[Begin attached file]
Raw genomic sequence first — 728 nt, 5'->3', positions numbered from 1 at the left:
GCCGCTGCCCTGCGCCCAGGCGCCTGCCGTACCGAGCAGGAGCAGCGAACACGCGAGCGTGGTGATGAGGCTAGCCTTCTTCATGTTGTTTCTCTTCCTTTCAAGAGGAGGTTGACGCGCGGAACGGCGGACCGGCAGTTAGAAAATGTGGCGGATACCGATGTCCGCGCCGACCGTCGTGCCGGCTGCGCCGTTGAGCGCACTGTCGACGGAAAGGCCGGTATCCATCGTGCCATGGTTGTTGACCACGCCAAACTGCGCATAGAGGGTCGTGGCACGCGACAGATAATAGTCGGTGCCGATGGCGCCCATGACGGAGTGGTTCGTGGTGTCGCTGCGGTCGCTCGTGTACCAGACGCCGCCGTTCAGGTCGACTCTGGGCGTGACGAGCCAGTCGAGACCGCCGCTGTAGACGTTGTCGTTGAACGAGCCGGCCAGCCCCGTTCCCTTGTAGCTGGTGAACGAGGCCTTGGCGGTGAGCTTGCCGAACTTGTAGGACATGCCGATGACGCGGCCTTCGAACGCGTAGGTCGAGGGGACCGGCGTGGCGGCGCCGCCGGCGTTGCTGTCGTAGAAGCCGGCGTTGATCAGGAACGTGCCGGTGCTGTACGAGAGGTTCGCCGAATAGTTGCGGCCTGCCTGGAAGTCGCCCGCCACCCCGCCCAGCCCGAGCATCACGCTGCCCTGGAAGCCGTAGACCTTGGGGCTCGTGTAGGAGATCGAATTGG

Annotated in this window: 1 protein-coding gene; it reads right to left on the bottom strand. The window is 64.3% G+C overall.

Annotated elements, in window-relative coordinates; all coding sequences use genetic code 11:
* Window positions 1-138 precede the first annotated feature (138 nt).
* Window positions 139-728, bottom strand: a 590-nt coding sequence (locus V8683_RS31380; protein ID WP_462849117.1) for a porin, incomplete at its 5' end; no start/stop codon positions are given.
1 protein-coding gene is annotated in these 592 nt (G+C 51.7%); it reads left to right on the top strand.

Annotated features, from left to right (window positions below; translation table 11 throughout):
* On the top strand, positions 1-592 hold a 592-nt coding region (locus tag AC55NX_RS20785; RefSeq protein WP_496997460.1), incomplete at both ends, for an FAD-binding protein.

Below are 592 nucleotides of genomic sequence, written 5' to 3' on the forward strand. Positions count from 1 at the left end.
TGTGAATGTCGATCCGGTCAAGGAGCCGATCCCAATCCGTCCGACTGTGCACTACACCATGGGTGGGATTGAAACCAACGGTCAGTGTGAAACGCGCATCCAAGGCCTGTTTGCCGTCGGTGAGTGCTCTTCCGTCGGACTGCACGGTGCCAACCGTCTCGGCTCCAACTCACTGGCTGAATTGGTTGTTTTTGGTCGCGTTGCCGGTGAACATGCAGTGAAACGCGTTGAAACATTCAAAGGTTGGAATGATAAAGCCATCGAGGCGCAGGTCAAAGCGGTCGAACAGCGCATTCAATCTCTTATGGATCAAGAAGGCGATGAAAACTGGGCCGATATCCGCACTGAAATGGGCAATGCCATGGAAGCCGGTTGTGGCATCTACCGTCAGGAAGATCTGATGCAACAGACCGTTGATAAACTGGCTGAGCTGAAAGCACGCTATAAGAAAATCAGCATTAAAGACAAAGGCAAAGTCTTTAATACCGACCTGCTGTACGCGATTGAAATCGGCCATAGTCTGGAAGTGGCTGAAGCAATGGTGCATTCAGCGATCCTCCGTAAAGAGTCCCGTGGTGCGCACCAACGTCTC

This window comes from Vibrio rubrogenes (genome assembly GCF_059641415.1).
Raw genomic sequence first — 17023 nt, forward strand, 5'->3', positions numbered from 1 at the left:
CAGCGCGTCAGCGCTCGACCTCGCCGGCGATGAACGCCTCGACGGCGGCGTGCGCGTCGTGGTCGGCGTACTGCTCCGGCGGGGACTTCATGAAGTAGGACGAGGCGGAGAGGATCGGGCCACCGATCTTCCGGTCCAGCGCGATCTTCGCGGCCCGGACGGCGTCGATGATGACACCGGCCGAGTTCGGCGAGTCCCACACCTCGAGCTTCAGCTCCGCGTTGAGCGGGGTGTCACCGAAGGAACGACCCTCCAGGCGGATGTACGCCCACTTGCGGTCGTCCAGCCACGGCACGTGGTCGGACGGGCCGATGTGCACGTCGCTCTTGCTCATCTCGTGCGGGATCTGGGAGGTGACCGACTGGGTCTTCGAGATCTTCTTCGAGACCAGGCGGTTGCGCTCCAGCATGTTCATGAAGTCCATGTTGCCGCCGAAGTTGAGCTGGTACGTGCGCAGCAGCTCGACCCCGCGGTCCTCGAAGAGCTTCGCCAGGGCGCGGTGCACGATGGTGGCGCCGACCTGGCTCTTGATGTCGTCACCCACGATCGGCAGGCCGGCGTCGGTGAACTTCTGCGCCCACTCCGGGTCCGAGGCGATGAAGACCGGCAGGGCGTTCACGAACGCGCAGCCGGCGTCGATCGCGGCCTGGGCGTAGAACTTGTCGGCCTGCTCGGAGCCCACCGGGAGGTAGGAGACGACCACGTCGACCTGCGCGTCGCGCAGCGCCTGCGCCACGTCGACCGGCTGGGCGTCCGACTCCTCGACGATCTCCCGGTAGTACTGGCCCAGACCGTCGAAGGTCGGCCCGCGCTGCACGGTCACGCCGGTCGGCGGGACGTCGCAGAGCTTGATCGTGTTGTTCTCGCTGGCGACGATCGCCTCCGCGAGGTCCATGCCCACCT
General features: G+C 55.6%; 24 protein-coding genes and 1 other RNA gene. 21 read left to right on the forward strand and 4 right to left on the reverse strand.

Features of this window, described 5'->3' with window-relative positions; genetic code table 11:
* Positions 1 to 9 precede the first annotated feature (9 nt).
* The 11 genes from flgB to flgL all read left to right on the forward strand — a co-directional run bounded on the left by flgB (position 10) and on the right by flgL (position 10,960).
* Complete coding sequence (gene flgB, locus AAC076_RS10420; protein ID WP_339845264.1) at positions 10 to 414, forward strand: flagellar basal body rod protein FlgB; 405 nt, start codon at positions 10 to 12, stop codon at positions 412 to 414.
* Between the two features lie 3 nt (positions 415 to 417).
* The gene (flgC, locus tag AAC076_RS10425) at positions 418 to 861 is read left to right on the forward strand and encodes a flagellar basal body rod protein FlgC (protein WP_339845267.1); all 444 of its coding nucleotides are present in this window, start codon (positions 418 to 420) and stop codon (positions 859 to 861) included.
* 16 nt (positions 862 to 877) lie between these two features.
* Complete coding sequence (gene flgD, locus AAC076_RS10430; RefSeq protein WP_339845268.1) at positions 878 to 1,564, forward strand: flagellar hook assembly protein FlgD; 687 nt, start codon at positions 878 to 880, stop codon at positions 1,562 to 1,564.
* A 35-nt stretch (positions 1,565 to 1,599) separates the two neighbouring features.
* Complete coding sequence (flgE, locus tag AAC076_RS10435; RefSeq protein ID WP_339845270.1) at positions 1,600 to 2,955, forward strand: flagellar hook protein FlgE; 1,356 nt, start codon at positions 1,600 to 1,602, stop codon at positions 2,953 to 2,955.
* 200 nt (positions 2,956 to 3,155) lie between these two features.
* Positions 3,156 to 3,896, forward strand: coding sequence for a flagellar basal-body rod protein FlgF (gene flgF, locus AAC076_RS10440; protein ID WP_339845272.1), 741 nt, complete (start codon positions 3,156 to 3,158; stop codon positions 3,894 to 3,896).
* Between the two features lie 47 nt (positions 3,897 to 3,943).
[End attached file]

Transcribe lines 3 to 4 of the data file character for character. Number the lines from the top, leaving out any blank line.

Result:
Annotated in this window: 1 protein-coding gene; it reads right to left on the bottom strand. The window is 64.3% G+C overall.

Annotated elements, in window-relative coordinates; all coding sequences use genetic code 11: